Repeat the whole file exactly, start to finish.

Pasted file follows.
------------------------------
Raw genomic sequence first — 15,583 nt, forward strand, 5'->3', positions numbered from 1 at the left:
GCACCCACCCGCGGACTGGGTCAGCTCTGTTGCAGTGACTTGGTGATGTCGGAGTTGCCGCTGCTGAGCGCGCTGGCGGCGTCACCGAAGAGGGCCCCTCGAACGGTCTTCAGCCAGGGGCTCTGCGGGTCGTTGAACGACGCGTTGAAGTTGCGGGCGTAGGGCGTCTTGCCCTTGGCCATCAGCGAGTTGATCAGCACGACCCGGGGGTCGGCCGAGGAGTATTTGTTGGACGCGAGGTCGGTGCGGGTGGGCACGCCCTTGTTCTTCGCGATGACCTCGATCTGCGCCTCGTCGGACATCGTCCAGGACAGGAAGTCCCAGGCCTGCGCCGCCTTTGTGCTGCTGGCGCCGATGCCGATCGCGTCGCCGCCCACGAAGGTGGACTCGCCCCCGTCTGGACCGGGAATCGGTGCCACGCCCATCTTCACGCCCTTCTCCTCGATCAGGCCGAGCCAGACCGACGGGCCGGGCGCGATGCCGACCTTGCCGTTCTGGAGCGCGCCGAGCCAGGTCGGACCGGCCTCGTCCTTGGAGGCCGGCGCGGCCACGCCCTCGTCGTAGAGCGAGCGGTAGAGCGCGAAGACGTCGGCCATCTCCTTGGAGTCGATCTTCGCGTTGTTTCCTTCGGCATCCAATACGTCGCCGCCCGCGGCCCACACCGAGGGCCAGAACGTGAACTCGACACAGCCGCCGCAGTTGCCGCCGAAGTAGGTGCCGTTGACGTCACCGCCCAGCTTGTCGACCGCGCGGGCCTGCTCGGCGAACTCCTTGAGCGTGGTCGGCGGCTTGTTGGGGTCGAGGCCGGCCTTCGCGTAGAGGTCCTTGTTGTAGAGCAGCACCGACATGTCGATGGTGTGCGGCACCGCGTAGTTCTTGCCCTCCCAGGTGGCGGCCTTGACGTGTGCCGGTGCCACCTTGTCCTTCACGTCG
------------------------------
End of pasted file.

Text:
Raw genomic sequence first — 15,583 nt, forward strand, 5'->3', positions numbered from 1 at the left:
GCACCCACCCGCGGACTGGGTCAGCTCTGTTGCAGTGACTTGGTGATGTCGGAGTTGCCGCTGCTGAGCGCGCTGGCGGCGTCACCGAAGAGGGCCCCTCGAACGGTCTTCAGCCAGGGGCTCTGCGGGTCGTTGAACGACGCGTTGAAGTTGCGGGCGTAGGGCGTCTTGCCCTTGGCCATCAGCGAGTTGATCAGCACGACCCGGGGGTCGGCCGAGGAGTATTTGTTGGACGCGAGGTCGGTGCGGGTGGGCACGCCCTTGTTCTTCGCGATGACCTCGATCTGCGCCTCGTCGGACATCGTCCAGGACAGGAAGTCCCAGGCCTGCGCCGCCTTTGTGCTGCTGGCGCCGATGCCGATCGCGTCGCCGCCCACGAAGGTGGACTCGCCCCCGTCTGGACCGGGAATCGGTGCCACGCCCATCTTCACGCCCTTCTCCTCGATCAGGCCGAGCCAGACCGACGGGCCGGGCGCGATGCCGACCTTGCCGTTCTGGAGCGCGCCGAGCCAGGTCGGACCGGCCTCGTCCTTGGAGGCCGGCGCGGCCACGCCCTCGTCGTAGAGCGAGCGGTAGAGCGCGAAGACGTCGGCCATCTCCTTGGAGTCGATCTTCGCGTTGTTTCCTTCGGCATCCAATACGTCGCCGCCCGCGGCCCACACCGAGGGCCAGAACGTGAACTCGACACAGCCGCCGCAGTTGCCGCCGAAGTAGGTGCCGTTGACGTCACCGCCCAGCTTGTCGACCGCGCGGGCCTGCTCGGCGAACTCCTTGAGCGTGGTCGGCGGCTTGTTGGGGTCGAGGCCGGCCTTCGCGTAGAGGTCCTTGTTGTAGAGCAGCACCGACATGTCGATGGTGTGCGGCACCGCGTAGTTCTTGCCCTCCCAGGTGGCGGCCTTGACGTGTGCCGGTGCCACCTTGTCCTTCACGTCG